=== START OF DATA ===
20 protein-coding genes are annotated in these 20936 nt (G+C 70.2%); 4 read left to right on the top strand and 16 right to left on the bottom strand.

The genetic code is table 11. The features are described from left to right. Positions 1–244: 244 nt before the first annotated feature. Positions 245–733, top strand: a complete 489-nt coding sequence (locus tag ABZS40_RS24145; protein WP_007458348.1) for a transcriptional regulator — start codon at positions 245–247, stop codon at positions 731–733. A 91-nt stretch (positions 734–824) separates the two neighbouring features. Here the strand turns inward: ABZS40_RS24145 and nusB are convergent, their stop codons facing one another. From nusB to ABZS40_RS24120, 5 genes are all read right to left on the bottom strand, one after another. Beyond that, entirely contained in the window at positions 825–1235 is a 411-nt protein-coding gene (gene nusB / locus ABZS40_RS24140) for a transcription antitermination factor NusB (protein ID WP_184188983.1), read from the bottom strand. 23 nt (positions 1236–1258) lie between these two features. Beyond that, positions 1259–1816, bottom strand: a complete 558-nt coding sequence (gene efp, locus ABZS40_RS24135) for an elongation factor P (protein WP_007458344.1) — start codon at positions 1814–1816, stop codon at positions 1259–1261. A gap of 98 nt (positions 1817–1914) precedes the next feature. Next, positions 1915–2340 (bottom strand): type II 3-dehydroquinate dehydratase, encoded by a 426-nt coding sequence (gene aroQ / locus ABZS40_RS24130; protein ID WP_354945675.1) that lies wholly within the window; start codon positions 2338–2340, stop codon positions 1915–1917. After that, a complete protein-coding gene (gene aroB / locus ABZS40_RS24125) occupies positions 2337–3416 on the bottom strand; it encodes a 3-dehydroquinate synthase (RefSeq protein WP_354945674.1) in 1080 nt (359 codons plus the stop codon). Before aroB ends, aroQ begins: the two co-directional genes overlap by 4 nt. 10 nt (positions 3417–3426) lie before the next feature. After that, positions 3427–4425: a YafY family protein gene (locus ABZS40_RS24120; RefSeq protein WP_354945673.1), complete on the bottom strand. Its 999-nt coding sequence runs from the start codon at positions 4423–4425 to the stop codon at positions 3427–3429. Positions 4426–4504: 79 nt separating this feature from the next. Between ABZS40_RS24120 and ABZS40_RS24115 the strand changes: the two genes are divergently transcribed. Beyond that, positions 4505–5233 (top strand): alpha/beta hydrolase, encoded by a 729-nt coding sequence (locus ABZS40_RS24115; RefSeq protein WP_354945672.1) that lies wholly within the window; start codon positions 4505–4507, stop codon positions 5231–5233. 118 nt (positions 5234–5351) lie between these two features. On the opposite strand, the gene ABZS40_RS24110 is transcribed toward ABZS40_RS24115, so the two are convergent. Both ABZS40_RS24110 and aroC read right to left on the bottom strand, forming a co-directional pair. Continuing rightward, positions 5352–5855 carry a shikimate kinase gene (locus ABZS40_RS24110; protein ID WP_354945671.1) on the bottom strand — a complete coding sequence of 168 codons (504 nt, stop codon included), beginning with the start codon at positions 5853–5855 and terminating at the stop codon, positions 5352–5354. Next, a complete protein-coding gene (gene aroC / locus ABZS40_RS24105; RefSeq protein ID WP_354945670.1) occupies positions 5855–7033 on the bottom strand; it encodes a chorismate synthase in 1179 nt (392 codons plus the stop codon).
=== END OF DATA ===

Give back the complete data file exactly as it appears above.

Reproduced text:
20 protein-coding genes are annotated in these 20936 nt (G+C 70.2%); 4 read left to right on the top strand and 16 right to left on the bottom strand.

The genetic code is table 11. The features are described from left to right. Positions 1–244: 244 nt before the first annotated feature. Positions 245–733, top strand: a complete 489-nt coding sequence (locus tag ABZS40_RS24145; protein WP_007458348.1) for a transcriptional regulator — start codon at positions 245–247, stop codon at positions 731–733. A 91-nt stretch (positions 734–824) separates the two neighbouring features. Here the strand turns inward: ABZS40_RS24145 and nusB are convergent, their stop codons facing one another. From nusB to ABZS40_RS24120, 5 genes are all read right to left on the bottom strand, one after another. Beyond that, entirely contained in the window at positions 825–1235 is a 411-nt protein-coding gene (gene nusB / locus ABZS40_RS24140) for a transcription antitermination factor NusB (protein ID WP_184188983.1), read from the bottom strand. 23 nt (positions 1236–1258) lie between these two features. Beyond that, positions 1259–1816, bottom strand: a complete 558-nt coding sequence (gene efp, locus ABZS40_RS24135) for an elongation factor P (protein WP_007458344.1) — start codon at positions 1814–1816, stop codon at positions 1259–1261. A gap of 98 nt (positions 1817–1914) precedes the next feature. Next, positions 1915–2340 (bottom strand): type II 3-dehydroquinate dehydratase, encoded by a 426-nt coding sequence (gene aroQ / locus ABZS40_RS24130; protein ID WP_354945675.1) that lies wholly within the window; start codon positions 2338–2340, stop codon positions 1915–1917. After that, a complete protein-coding gene (gene aroB / locus ABZS40_RS24125) occupies positions 2337–3416 on the bottom strand; it encodes a 3-dehydroquinate synthase (RefSeq protein WP_354945674.1) in 1080 nt (359 codons plus the stop codon). Before aroB ends, aroQ begins: the two co-directional genes overlap by 4 nt. 10 nt (positions 3417–3426) lie before the next feature. After that, positions 3427–4425: a YafY family protein gene (locus ABZS40_RS24120; RefSeq protein WP_354945673.1), complete on the bottom strand. Its 999-nt coding sequence runs from the start codon at positions 4423–4425 to the stop codon at positions 3427–3429. Positions 4426–4504: 79 nt separating this feature from the next. Between ABZS40_RS24120 and ABZS40_RS24115 the strand changes: the two genes are divergently transcribed. Beyond that, positions 4505–5233 (top strand): alpha/beta hydrolase, encoded by a 729-nt coding sequence (locus ABZS40_RS24115; RefSeq protein WP_354945672.1) that lies wholly within the window; start codon positions 4505–4507, stop codon positions 5231–5233. 118 nt (positions 5234–5351) lie between these two features. On the opposite strand, the gene ABZS40_RS24110 is transcribed toward ABZS40_RS24115, so the two are convergent. Both ABZS40_RS24110 and aroC read right to left on the bottom strand, forming a co-directional pair. Continuing rightward, positions 5352–5855 carry a shikimate kinase gene (locus ABZS40_RS24110; protein ID WP_354945671.1) on the bottom strand — a complete coding sequence of 168 codons (504 nt, stop codon included), beginning with the start codon at positions 5853–5855 and terminating at the stop codon, positions 5352–5354. Next, a complete protein-coding gene (gene aroC / locus ABZS40_RS24105; RefSeq protein ID WP_354945670.1) occupies positions 5855–7033 on the bottom strand; it encodes a chorismate synthase in 1179 nt (392 codons plus the stop codon).